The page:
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Gladiators seek to regoup after 4OT loss

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Staff Photo: Brendan Sullivan Gwinnett Gladiators Pat Galivan (22) and Jacob Drewiske (12) make their way back to the bench as the South Carolina Stingrays celebrate their 4-3 victory in 7 periods during the third game of the Eastern Conference Quarterfinals at The Arena at Gwinnett Center in Duluth on Friday. South Carolina leads the series 2-1.

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Staff Photo: Brendan Sullivan Gwinnett Gladiator Pat Galivan (22) argues with referees after a goal was called back during period 7 of the third game of the Eastern Conference Quarterfinals at The Arena at Gwinnett Center in Duluth on Friday. The South Carolina Stingrays defeated the Gwinnett Gladiators 4-3 in 7 periods. South Carolina leads the series 2-1.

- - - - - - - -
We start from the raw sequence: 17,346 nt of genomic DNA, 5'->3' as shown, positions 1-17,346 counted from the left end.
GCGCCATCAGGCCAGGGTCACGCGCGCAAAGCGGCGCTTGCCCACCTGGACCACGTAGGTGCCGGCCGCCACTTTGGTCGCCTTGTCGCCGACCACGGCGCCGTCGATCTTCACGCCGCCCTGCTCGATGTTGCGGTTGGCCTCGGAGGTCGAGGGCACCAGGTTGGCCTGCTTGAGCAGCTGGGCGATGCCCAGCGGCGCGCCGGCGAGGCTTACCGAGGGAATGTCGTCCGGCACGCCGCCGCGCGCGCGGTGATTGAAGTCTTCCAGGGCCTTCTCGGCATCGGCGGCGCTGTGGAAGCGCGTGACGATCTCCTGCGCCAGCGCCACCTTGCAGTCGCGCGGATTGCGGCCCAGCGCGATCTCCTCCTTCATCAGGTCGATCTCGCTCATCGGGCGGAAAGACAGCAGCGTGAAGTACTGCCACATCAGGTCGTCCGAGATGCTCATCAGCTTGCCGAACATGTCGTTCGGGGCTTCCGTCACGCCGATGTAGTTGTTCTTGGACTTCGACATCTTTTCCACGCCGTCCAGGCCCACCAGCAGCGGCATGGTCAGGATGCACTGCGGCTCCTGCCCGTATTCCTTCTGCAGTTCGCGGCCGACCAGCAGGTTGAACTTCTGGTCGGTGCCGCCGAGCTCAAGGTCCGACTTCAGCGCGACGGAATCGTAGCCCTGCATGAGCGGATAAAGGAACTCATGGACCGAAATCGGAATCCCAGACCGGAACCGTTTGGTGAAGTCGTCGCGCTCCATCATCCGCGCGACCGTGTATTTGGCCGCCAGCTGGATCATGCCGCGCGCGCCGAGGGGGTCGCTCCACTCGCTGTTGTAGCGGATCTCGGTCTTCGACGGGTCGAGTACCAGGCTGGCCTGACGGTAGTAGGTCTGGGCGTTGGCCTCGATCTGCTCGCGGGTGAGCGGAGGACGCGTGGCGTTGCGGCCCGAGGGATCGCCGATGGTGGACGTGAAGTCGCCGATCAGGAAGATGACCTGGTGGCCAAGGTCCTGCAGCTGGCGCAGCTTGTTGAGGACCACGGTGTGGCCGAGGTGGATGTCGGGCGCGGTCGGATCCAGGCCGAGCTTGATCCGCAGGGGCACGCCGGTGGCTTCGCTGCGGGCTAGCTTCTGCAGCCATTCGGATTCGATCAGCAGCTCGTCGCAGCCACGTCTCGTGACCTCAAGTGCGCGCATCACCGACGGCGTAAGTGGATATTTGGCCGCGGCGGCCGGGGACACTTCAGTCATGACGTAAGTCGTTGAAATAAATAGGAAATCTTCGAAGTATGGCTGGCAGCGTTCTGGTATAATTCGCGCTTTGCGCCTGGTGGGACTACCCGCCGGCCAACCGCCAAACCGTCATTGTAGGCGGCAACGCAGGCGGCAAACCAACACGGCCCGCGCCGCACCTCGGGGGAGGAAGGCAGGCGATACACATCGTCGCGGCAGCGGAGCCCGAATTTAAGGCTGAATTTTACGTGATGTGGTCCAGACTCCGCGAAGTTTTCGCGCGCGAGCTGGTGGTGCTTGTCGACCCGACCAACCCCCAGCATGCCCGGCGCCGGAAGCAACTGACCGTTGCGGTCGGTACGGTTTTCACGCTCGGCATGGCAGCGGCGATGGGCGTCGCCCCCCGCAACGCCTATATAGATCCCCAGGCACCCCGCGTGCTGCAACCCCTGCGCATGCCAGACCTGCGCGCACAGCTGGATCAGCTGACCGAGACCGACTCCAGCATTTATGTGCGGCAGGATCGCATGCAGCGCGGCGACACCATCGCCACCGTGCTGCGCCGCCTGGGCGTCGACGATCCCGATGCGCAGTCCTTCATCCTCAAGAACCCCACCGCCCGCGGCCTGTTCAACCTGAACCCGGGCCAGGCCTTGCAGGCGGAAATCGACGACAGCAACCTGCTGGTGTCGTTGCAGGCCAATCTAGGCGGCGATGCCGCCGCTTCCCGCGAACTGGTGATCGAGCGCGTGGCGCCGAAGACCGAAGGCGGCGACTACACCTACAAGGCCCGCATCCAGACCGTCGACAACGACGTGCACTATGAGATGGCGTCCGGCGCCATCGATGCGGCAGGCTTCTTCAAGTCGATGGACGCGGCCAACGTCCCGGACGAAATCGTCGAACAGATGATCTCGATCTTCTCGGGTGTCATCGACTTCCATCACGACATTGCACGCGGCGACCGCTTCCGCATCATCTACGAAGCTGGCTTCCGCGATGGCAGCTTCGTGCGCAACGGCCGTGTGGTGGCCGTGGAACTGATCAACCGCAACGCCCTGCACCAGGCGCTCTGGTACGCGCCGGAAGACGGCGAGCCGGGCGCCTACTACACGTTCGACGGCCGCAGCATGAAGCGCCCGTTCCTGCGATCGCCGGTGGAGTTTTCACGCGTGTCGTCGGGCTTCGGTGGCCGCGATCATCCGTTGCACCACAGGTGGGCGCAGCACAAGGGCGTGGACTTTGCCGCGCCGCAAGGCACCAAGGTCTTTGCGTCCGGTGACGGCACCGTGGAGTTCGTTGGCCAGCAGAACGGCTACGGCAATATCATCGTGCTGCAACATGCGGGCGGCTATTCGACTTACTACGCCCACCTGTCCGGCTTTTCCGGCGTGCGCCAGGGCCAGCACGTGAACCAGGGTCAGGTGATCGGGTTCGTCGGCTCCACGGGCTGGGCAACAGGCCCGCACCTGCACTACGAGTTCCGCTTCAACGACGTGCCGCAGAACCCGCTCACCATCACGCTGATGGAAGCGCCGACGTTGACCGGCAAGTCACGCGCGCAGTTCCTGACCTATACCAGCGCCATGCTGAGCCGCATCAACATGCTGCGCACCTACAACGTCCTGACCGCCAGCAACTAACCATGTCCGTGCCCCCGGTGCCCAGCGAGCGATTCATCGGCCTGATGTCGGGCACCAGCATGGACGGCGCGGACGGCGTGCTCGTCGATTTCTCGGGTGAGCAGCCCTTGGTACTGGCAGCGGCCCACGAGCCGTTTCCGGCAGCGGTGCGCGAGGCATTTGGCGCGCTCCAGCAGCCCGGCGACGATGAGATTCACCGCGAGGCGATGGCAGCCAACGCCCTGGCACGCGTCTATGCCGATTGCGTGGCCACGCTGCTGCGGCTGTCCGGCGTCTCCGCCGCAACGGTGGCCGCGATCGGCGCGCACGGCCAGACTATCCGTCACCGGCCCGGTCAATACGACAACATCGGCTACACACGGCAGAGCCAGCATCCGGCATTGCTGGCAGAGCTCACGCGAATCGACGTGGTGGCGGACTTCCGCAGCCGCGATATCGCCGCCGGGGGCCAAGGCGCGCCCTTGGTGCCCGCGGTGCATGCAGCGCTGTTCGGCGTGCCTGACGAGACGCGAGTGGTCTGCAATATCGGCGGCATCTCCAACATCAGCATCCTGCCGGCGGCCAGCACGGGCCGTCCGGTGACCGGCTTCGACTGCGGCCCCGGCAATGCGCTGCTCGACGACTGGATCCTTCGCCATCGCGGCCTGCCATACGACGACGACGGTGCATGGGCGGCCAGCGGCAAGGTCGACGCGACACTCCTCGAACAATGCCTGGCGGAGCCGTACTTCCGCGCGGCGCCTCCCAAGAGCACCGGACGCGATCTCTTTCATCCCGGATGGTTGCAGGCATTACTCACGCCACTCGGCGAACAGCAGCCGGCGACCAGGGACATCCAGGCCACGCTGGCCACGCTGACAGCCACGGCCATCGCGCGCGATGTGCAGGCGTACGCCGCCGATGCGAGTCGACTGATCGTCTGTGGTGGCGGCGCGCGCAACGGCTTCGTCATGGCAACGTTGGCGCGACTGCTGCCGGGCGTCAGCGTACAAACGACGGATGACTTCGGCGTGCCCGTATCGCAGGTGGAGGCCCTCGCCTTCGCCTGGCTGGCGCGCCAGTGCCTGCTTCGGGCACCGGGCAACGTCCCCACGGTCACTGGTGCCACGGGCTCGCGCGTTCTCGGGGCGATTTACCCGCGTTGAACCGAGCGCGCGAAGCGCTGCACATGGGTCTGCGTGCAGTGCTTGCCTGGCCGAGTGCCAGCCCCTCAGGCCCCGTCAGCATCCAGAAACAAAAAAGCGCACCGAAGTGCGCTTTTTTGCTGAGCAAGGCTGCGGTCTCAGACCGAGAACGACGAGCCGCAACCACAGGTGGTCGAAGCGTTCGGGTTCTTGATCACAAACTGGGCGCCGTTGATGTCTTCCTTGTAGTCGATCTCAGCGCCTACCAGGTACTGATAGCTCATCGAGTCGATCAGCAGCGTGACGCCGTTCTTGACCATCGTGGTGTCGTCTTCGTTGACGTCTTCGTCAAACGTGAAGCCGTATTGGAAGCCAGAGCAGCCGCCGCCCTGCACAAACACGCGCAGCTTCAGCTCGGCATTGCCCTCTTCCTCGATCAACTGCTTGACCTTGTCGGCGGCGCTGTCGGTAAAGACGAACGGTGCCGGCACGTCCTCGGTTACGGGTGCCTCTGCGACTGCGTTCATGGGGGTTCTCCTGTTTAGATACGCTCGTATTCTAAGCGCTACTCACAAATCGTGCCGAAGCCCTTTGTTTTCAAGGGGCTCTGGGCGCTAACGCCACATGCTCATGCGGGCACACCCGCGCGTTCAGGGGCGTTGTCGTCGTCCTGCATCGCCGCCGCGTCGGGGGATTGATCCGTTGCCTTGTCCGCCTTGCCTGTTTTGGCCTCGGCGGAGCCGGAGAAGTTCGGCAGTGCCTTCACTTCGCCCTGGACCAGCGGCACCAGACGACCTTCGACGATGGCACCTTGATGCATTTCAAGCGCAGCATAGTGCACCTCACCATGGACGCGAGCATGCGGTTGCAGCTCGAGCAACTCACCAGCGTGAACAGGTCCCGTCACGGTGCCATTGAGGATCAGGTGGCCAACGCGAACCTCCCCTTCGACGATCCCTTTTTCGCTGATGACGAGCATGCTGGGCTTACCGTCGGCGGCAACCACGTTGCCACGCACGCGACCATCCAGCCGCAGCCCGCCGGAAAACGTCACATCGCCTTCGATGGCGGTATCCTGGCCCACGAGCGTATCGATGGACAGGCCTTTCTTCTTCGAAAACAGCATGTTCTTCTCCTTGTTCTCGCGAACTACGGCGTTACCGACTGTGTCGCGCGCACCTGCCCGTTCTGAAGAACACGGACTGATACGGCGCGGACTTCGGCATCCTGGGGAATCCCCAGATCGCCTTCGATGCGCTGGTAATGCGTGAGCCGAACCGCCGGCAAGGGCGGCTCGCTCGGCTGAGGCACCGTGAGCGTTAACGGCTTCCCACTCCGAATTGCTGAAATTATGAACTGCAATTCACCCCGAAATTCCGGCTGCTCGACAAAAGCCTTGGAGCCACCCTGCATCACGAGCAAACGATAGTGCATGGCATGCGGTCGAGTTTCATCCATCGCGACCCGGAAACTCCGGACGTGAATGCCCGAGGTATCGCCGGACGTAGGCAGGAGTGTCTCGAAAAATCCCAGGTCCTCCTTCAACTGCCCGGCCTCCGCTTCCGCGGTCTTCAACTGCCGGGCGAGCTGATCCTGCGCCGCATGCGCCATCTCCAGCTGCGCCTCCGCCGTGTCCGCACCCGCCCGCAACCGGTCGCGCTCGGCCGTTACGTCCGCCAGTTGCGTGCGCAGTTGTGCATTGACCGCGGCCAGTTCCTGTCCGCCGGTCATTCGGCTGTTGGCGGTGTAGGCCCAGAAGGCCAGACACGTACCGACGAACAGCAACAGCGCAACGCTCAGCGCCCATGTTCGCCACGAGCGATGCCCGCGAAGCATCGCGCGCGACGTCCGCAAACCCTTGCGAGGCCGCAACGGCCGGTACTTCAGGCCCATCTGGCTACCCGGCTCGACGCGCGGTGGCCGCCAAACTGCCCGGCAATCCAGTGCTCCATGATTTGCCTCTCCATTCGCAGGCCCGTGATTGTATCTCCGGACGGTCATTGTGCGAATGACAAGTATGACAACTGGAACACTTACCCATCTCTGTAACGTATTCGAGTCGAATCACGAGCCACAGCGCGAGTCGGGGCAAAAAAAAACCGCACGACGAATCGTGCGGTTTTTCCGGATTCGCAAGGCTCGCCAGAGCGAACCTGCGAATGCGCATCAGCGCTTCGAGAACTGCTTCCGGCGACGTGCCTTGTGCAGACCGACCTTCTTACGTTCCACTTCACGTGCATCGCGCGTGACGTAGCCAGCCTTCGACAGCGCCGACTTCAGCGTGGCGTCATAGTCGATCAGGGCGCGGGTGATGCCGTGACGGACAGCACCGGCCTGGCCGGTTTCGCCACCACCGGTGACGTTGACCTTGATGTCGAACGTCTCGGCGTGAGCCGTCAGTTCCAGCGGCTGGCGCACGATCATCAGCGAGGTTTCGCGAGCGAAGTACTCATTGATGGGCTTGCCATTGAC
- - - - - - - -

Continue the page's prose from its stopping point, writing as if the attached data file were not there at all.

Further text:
DULUTH -- A perfect confluence of events allowed goaltender Rob Madore to suit up for the suddenly short-handed South Carolina Stingrays on Friday.

Madore, who arrived an hour before the game in Gwinnett, and the Stingrays prevailed in the fourth overtime of Game 3 to take a 2-1 lead in their opening-round playoff series with the Gladiators. The second- longest game in league history ended 4:19 into the fourth overtime when Zach Tarkir scored for South Carolina.

Madore was excellent between the pipes, making 54 saves over 124 minutes and 19 seconds in the marathon win.

Madore stepped in for Daren Machesney, who was called up to the AHL after Friday's morning skate. Deemed eligible to play by the league the day of the game, two rules came into play -- and some incredible timing.

The 23-year-old from Pittsburgh played 12 games for the Chicago Express after his senior season at Vermont was complete. Madore is considered an amateur because he finished the season on Vermont's roster. Had he left the school to play in the pros before that time, he would be considered a professional.

"He is consider an amateur for the balance of the season," ECHL commissioner Brian McKenna said.